CITYMAKERS-Fellow Dr. Annette Erpenstein interviewed four citymakers with ties to Germany’s Ruhr region to explore how corona changed our cities and what we can learn from this experience.
A child of a binational marriage, Noémie Koenig is fascinated by language and philosophy. If “the limits of [her] language mean the limits of [her] world”, she wants to learn them all, preferably yesterday. While her family becomes more and more diverse, she has embarked on the journey of learning (Mandarin-) Chinese. A tedious task she sometimes grapples with. But when grace touches her and she manages to decipher the Chinese menu without translation, it’s suddenly all worth it.
Noémie developed her interest in city making throughout her bachelor’s in social science, during which she worked in several city planning projects.
A fervent believer in a happy Sisyphus, she knows that work might not always be immediately gratifying, but unrelentless trying is her path to a happiness. And oh how enchanted she is, seeing all these people all over the world uniting force to improve the cities we live in!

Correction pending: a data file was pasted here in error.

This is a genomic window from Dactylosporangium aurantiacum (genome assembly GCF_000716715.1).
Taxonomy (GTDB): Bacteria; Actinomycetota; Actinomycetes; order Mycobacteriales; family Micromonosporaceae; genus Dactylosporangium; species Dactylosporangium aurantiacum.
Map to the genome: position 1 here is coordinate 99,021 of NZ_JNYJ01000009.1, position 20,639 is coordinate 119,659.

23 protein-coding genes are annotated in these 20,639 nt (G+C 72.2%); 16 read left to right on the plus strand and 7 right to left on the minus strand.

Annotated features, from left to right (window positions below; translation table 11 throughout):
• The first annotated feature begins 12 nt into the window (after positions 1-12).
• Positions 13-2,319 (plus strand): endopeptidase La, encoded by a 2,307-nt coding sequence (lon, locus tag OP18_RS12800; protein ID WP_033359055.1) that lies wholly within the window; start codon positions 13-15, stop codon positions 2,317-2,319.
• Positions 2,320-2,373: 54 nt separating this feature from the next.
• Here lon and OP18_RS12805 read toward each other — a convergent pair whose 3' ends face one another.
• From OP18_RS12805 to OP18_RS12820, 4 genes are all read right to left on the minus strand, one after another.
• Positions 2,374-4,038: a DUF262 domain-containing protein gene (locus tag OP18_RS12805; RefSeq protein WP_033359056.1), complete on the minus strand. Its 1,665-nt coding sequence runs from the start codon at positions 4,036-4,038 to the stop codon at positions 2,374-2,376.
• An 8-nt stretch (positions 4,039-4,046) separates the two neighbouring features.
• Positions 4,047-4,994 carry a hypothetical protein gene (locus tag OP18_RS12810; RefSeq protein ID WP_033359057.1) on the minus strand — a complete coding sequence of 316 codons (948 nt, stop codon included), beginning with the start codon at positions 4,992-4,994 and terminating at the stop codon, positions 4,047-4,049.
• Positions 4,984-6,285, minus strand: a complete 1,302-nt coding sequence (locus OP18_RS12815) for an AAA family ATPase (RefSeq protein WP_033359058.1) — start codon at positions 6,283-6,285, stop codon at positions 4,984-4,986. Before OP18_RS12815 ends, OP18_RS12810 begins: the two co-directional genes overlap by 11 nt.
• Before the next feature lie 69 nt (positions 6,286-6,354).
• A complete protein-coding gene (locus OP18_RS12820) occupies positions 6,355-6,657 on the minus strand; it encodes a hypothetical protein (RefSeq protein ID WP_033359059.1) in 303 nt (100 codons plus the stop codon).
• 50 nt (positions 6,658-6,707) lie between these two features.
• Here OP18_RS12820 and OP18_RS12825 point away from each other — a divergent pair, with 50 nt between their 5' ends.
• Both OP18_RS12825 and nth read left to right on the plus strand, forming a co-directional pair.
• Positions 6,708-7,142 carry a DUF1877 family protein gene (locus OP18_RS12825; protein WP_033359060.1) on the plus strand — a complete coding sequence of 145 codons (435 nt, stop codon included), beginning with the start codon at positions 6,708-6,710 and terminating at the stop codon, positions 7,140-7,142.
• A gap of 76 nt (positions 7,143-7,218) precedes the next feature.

What does city making mean to you?
Noémie Koenig: “Cities are the ground where the physical world encounters everchanging social conditions, not always on equal footing. With the rise of new technologies and new global challenges, the field opens up to a more bottom-up approach. In this new era, a decentralised global network like CITYMAKERS enables intercultural learning and building processes. This includes understanding the differences and similarities between China and Europe!”
What do you value in being part of the CITYMAKERS network?
“Being part of the city makers network, I particularly appreciate the exchange across disciplines, as much as the dialogue about the different and sometimes very similar challenges CITYMAKERS face all over the world.”